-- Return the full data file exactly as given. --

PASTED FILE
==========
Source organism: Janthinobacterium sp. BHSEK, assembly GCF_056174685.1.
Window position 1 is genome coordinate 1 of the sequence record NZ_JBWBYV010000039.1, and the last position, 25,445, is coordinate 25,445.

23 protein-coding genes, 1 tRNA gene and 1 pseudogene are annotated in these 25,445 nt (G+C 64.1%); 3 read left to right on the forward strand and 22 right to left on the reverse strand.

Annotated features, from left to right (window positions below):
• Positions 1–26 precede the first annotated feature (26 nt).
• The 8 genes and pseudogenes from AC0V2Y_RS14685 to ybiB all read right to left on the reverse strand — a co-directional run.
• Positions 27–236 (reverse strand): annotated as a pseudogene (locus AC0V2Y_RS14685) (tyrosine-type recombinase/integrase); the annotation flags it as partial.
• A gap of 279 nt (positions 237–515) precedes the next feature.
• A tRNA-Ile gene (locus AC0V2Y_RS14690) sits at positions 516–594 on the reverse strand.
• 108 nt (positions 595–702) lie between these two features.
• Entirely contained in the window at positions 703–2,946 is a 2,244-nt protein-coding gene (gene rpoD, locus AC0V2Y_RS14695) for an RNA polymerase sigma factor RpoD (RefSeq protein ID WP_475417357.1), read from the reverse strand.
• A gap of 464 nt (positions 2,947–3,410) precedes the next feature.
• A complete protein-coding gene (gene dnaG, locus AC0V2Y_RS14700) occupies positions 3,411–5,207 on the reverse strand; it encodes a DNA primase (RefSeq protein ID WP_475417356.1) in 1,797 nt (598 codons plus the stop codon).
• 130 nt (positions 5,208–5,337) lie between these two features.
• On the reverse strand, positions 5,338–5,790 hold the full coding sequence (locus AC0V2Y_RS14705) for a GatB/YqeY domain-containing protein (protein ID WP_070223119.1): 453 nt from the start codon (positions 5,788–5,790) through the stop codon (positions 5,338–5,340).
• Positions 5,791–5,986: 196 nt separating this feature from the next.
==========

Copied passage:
Source organism: Janthinobacterium sp. BHSEK, assembly GCF_056174685.1.
Window position 1 is genome coordinate 1 of the sequence record NZ_JBWBYV010000039.1, and the last position, 25,445, is coordinate 25,445.

23 protein-coding genes, 1 tRNA gene and 1 pseudogene are annotated in these 25,445 nt (G+C 64.1%); 3 read left to right on the forward strand and 22 right to left on the reverse strand.

Annotated features, from left to right (window positions below):
• Positions 1–26 precede the first annotated feature (26 nt).
• The 8 genes and pseudogenes from AC0V2Y_RS14685 to ybiB all read right to left on the reverse strand — a co-directional run.
• Positions 27–236 (reverse strand): annotated as a pseudogene (locus AC0V2Y_RS14685) (tyrosine-type recombinase/integrase); the annotation flags it as partial.
• A gap of 279 nt (positions 237–515) precedes the next feature.
• A tRNA-Ile gene (locus AC0V2Y_RS14690) sits at positions 516–594 on the reverse strand.
• 108 nt (positions 595–702) lie between these two features.
• Entirely contained in the window at positions 703–2,946 is a 2,244-nt protein-coding gene (gene rpoD, locus AC0V2Y_RS14695) for an RNA polymerase sigma factor RpoD (RefSeq protein ID WP_475417357.1), read from the reverse strand.
• A gap of 464 nt (positions 2,947–3,410) precedes the next feature.
• A complete protein-coding gene (gene dnaG, locus AC0V2Y_RS14700) occupies positions 3,411–5,207 on the reverse strand; it encodes a DNA primase (RefSeq protein ID WP_475417356.1) in 1,797 nt (598 codons plus the stop codon).
• 130 nt (positions 5,208–5,337) lie between these two features.
• On the reverse strand, positions 5,338–5,790 hold the full coding sequence (locus AC0V2Y_RS14705) for a GatB/YqeY domain-containing protein (protein ID WP_070223119.1): 453 nt from the start codon (positions 5,788–5,790) through the stop codon (positions 5,338–5,340).
• Positions 5,791–5,986: 196 nt separating this feature from the next.